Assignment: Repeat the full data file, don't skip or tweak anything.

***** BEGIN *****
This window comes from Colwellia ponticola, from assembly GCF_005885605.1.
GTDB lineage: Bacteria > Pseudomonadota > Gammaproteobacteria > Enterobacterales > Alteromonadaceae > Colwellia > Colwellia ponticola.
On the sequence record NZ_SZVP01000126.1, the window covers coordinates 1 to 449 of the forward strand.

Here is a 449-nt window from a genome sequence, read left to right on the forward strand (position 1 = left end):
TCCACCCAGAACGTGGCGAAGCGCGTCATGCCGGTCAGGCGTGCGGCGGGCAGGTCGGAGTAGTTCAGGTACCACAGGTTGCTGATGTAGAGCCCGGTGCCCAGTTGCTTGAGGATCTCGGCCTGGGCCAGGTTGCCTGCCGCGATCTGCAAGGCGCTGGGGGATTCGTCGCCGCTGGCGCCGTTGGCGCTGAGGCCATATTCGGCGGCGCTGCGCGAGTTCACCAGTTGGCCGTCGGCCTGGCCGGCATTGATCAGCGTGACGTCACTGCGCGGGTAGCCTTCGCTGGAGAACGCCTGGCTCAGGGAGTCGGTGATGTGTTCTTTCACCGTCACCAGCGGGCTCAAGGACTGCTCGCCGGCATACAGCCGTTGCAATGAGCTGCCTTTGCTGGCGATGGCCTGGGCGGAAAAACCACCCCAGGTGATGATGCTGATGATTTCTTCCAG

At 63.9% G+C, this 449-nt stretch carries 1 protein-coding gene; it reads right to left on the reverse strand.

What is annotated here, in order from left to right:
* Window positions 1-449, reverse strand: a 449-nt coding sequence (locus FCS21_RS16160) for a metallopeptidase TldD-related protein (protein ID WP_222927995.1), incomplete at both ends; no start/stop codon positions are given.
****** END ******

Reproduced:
This window comes from Colwellia ponticola, from assembly GCF_005885605.1.
GTDB lineage: Bacteria > Pseudomonadota > Gammaproteobacteria > Enterobacterales > Alteromonadaceae > Colwellia > Colwellia ponticola.
On the sequence record NZ_SZVP01000126.1, the window covers coordinates 1 to 449 of the forward strand.

Here is a 449-nt window from a genome sequence, read left to right on the forward strand (position 1 = left end):
TCCACCCAGAACGTGGCGAAGCGCGTCATGCCGGTCAGGCGTGCGGCGGGCAGGTCGGAGTAGTTCAGGTACCACAGGTTGCTGATGTAGAGCCCGGTGCCCAGTTGCTTGAGGATCTCGGCCTGGGCCAGGTTGCCTGCCGCGATCTGCAAGGCGCTGGGGGATTCGTCGCCGCTGGCGCCGTTGGCGCTGAGGCCATATTCGGCGGCGCTGCGCGAGTTCACCAGTTGGCCGTCGGCCTGGCCGGCATTGATCAGCGTGACGTCACTGCGCGGGTAGCCTTCGCTGGAGAACGCCTGGCTCAGGGAGTCGGTGATGTGTTCTTTCACCGTCACCAGCGGGCTCAAGGACTGCTCGCCGGCATACAGCCGTTGCAATGAGCTGCCTTTGCTGGCGATGGCCTGGGCGGAAAAACCACCCCAGGTGATGATGCTGATGATTTCTTCCAG

At 63.9% G+C, this 449-nt stretch carries 1 protein-coding gene; it reads right to left on the reverse strand.

What is annotated here, in order from left to right:
* Window positions 1-449, reverse strand: a 449-nt coding sequence (locus FCS21_RS16160) for a metallopeptidase TldD-related protein (protein ID WP_222927995.1), incomplete at both ends; no start/stop codon positions are given.